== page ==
Some say the election interference problem has gone viral. Stamos, the former Facebook security chief, wrote an article, “How the U.S. Has Failed to Protect the 2018 Election,” for the Lawfare blog site. In it, he said the attacks by Russia set an example that other countries like Iran and China now follow.

Recent history has shown that once a large, powerful nation-state demonstrates that a technique works, others rush in. They follow up with cheaper, often more nimble versions of the same capability, he said.

“This underlines a sobering reality,” he said. “Their proven playbook is now ‘in the wild’ for anyone to use.”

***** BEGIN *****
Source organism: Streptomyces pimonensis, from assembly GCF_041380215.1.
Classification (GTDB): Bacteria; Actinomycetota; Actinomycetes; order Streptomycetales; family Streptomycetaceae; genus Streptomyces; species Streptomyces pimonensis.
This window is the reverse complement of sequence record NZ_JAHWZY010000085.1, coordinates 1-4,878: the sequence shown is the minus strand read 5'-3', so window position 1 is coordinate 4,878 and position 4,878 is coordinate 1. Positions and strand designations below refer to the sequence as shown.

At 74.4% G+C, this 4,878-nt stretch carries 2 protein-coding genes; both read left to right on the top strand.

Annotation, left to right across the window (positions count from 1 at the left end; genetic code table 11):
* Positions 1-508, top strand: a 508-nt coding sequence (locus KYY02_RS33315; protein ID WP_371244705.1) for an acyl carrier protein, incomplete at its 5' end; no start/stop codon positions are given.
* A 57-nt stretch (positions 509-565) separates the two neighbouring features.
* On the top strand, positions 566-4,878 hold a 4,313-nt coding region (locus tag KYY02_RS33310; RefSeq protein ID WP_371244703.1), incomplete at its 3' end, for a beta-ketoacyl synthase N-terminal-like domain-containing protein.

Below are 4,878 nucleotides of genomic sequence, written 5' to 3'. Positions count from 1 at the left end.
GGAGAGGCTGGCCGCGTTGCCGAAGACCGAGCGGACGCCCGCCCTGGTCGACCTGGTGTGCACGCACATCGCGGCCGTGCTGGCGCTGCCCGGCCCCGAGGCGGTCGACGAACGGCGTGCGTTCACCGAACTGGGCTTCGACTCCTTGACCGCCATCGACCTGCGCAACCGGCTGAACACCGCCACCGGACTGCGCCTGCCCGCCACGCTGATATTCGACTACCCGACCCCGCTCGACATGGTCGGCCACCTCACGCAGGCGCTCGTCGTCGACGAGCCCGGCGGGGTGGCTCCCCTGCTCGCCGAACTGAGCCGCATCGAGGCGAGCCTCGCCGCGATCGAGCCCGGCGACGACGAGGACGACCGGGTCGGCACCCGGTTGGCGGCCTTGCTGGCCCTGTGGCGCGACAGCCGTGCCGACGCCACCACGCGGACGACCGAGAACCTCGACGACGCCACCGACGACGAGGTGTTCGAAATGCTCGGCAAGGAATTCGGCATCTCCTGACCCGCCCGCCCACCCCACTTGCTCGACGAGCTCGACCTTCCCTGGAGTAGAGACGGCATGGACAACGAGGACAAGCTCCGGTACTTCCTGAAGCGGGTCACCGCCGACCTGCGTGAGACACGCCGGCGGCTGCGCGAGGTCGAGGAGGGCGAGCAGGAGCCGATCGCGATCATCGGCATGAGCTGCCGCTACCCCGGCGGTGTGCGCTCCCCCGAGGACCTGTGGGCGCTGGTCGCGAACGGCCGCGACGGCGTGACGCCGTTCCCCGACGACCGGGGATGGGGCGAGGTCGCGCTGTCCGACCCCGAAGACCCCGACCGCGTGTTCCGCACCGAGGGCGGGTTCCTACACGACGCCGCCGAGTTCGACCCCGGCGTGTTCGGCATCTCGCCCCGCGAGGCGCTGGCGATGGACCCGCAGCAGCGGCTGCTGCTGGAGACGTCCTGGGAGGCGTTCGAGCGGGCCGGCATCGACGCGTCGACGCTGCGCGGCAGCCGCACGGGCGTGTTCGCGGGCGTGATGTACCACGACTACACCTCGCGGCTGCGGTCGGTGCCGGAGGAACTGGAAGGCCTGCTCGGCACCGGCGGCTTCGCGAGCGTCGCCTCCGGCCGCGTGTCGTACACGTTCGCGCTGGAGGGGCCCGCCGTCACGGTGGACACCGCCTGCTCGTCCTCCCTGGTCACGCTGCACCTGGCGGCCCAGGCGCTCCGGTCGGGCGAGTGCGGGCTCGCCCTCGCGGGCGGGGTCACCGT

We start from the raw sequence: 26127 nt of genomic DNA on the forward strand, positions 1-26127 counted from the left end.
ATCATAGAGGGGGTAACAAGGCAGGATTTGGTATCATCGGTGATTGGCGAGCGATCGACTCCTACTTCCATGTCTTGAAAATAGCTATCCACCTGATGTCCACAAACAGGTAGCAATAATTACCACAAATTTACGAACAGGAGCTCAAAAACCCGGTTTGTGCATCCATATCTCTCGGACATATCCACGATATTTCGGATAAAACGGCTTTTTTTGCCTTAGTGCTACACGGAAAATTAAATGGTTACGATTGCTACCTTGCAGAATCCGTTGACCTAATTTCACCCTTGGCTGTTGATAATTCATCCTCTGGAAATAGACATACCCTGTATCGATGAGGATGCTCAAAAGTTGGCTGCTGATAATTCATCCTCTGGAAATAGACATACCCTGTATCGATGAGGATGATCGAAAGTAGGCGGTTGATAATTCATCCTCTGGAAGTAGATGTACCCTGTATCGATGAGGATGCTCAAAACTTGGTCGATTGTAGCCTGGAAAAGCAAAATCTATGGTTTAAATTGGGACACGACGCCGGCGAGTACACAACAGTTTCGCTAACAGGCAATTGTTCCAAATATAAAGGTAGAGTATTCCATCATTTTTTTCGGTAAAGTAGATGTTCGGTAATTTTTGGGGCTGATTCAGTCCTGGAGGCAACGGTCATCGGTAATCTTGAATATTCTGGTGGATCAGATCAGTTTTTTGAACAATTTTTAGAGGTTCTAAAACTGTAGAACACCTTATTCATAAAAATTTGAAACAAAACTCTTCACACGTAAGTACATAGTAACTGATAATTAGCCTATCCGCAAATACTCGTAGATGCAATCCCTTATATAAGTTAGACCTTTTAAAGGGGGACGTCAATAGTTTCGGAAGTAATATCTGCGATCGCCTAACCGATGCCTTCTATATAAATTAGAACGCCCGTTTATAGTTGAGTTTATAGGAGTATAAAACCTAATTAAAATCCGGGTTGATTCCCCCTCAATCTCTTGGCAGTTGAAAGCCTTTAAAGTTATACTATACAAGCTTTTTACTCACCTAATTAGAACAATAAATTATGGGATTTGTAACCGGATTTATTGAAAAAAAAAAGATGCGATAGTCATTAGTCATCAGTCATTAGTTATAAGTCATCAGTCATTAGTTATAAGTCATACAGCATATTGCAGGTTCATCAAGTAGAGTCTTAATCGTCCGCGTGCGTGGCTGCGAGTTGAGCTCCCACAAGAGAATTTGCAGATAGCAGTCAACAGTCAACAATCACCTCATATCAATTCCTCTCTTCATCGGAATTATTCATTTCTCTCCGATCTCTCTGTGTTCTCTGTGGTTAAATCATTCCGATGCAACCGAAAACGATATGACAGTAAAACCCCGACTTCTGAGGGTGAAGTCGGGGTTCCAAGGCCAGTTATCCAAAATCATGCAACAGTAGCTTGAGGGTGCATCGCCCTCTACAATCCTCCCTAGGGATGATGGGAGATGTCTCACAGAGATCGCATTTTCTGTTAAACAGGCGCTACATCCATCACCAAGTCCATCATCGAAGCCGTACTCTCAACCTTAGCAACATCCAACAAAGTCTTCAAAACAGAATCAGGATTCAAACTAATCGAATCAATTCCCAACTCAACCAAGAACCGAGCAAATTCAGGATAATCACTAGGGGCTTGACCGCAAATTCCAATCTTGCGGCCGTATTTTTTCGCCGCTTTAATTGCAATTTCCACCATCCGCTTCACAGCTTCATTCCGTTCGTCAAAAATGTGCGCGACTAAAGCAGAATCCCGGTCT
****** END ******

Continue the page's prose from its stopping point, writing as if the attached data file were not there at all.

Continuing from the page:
The problem seems to be spreading. Before France’s presidential election in early 2017, Facebook deleted 30,000 fake accounts. It also took down “tens of thousands” of accounts before Germany’s national elections last fall.

How To Combat World Powers

Last month, all three companies scrubbed their networks of fake accounts tied to Iran’s state broadcasting arm. The disclosures widened concerns about how foreign governments are using social media to foster election interference and advance their geopolitical aims.

Christopher Porter, the chief intelligence strategist of cybersecurity company FireEye (FEYE), said his company has identified a suspected influence operation. It appears to originate from Iran and targets audiences in the U.S., U.K., Latin America and the Middle East.

World-class cyberwarfare exhibited by Russia, China and Iran also is emerging in Southeast Asia and Latin America.